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    Quote Originally Posted by The Colonel
    Thanks - I'll play around with it. I'm trying to think of the tune where I heard a similar turnaround. ...
    It's quite common to end a blues form on a V7#9 chord, but the whole band has to be aware of the ending, and the band you have there is not very good at paying attention to the second keyboard player ;-)

    John

  22. #21

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    Quote Originally Posted by John A.
    It's quite common to end a blues form on a V7#9 chord, but the whole band has to be aware of the ending, and the band you have there is not very good at paying attention to the second keyboard player ;-)

    John
    Doesn't the tune "Sunny" use that at the turnaround? (Or at least the version I've seen on Youtube with David Reinhardt and Rocky Gresset uses it).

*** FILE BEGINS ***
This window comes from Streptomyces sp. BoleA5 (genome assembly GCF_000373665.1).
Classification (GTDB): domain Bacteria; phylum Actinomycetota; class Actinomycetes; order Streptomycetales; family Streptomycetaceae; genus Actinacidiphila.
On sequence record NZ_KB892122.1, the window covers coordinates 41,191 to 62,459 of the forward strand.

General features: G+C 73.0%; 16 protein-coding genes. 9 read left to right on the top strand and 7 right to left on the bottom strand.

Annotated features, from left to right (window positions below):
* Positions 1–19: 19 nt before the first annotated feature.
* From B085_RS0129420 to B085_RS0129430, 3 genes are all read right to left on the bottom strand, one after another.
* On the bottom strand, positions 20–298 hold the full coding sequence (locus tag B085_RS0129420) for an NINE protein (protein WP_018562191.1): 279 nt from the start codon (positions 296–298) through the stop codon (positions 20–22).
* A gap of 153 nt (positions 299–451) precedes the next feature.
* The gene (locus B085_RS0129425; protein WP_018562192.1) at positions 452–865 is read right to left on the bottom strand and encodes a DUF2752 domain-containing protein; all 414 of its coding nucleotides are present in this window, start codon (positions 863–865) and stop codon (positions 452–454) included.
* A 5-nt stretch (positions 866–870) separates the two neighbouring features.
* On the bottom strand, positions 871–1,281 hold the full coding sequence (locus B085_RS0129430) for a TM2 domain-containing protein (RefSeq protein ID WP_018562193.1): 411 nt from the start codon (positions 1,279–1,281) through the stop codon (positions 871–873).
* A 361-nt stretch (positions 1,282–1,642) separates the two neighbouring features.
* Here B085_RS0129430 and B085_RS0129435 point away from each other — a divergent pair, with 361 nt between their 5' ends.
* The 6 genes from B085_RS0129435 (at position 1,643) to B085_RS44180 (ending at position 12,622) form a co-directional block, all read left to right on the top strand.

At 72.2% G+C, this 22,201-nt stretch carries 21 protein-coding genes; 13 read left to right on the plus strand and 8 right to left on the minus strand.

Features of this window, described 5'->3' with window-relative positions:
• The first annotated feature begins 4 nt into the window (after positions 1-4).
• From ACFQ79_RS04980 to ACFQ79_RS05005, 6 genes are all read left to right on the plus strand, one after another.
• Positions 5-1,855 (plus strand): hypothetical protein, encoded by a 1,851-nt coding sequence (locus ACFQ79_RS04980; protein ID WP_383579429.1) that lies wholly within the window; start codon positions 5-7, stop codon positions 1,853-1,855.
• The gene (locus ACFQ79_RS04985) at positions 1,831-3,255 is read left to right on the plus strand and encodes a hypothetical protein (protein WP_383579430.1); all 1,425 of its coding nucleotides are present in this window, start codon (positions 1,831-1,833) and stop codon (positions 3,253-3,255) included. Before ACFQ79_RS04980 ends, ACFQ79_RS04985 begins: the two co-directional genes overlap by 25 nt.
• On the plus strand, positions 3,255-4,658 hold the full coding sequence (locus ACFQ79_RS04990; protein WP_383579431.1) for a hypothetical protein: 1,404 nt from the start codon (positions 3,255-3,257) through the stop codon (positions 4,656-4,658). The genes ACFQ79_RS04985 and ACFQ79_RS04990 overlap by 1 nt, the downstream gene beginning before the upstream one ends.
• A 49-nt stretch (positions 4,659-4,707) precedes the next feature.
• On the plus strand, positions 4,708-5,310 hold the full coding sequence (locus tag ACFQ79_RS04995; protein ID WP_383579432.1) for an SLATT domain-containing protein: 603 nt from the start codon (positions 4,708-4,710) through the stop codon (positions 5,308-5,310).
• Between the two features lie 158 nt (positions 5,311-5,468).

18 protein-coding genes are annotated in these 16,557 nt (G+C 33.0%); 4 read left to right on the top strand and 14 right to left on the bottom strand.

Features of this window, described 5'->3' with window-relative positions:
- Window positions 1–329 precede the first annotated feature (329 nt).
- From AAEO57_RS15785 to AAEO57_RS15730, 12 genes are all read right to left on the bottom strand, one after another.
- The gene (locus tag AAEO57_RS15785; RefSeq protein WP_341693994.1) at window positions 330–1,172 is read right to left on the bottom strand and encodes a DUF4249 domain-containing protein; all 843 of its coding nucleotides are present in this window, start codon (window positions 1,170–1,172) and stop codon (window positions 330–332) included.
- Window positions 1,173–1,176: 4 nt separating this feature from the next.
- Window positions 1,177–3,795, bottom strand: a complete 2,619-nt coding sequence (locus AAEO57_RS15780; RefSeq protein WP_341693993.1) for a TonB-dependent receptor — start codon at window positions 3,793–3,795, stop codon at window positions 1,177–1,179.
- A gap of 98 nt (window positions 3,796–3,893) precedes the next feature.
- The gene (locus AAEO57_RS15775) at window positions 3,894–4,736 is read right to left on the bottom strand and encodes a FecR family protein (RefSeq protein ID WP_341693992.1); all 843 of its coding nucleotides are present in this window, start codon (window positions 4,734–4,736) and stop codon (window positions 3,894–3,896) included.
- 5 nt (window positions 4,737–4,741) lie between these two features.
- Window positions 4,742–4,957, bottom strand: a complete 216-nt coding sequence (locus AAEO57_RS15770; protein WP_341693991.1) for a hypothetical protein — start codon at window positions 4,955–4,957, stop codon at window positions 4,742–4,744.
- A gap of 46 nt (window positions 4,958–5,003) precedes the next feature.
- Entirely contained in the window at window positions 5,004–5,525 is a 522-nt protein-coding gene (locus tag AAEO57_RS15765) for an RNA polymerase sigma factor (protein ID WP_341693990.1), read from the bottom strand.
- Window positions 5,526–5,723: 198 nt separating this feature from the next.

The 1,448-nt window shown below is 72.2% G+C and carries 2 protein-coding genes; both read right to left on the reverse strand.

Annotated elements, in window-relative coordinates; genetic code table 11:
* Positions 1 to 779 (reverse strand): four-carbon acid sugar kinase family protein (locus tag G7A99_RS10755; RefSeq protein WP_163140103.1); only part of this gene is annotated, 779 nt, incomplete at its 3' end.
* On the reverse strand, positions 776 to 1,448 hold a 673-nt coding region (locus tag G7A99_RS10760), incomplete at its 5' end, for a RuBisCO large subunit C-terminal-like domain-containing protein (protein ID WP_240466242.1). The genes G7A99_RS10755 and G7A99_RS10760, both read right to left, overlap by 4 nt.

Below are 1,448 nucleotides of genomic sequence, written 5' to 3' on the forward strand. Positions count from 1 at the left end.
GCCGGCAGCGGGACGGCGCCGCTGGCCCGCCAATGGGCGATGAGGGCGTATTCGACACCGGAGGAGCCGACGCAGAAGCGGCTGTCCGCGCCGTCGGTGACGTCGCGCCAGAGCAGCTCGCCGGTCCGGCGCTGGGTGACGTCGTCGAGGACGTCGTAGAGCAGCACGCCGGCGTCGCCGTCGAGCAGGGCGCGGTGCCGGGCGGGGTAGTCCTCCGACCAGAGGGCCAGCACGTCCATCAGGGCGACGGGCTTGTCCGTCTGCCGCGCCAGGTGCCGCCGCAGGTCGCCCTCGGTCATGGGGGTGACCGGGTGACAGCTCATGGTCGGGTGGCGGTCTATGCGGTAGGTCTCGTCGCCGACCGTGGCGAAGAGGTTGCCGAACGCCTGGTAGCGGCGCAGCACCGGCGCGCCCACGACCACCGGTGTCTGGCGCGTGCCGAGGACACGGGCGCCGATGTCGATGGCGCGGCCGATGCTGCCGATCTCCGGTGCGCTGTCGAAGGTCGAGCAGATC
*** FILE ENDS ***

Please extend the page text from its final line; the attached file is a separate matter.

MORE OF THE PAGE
23. #22

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    Quote Originally Posted by The Colonel
    Doesn't the tune "Sunny" use that at the turnaround? (Or at least the version I've seen on Youtube with David Reinhardt and Rocky Gresset uses it).
    I don't know that version and couldn't say. If you google "Sunny lead sheet" you'll see a few variants. The originally Bobby Hebb version does different things on different choruses (and it modulates a couple of times). In general, I treat all extensions and alterations of a V7 as "legal," or at least potentially so depending on context. I play improvised ensemble music. It's about listening and playing what works amid what other people are playing, not about sticking to exactly notated voicings (except when actually playing a static arrangement).

    John

  24. #23

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    Quote Originally Posted by John A.